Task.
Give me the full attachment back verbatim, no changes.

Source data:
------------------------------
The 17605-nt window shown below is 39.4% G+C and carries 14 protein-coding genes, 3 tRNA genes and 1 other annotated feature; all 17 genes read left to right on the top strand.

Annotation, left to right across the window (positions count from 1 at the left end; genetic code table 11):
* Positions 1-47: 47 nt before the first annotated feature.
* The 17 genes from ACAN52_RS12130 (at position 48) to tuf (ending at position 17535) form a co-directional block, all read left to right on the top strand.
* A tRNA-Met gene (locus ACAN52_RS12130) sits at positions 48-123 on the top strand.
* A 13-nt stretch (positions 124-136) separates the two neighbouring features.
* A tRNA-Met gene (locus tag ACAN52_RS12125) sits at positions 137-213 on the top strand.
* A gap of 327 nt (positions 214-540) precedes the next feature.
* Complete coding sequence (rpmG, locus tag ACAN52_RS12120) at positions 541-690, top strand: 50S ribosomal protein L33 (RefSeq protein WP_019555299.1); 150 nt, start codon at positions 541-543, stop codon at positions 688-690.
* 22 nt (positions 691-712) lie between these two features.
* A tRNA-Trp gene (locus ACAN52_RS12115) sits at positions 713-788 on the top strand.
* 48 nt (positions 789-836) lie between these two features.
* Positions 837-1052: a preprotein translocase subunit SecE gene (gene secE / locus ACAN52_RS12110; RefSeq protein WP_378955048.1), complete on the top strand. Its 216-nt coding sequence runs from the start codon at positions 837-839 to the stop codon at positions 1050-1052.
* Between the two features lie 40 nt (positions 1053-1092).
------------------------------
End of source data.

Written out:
The 17605-nt window shown below is 39.4% G+C and carries 14 protein-coding genes, 3 tRNA genes and 1 other annotated feature; all 17 genes read left to right on the top strand.

Annotation, left to right across the window (positions count from 1 at the left end; genetic code table 11):
* Positions 1-47: 47 nt before the first annotated feature.
* The 17 genes from ACAN52_RS12130 (at position 48) to tuf (ending at position 17535) form a co-directional block, all read left to right on the top strand.
* A tRNA-Met gene (locus ACAN52_RS12130) sits at positions 48-123 on the top strand.
* A 13-nt stretch (positions 124-136) separates the two neighbouring features.
* A tRNA-Met gene (locus tag ACAN52_RS12125) sits at positions 137-213 on the top strand.
* A gap of 327 nt (positions 214-540) precedes the next feature.
* Complete coding sequence (rpmG, locus tag ACAN52_RS12120) at positions 541-690, top strand: 50S ribosomal protein L33 (RefSeq protein WP_019555299.1); 150 nt, start codon at positions 541-543, stop codon at positions 688-690.
* 22 nt (positions 691-712) lie between these two features.
* A tRNA-Trp gene (locus ACAN52_RS12115) sits at positions 713-788 on the top strand.
* 48 nt (positions 789-836) lie between these two features.
* Positions 837-1052: a preprotein translocase subunit SecE gene (gene secE / locus ACAN52_RS12110; RefSeq protein WP_378955048.1), complete on the top strand. Its 216-nt coding sequence runs from the start codon at positions 837-839 to the stop codon at positions 1050-1052.
* Between the two features lie 40 nt (positions 1053-1092).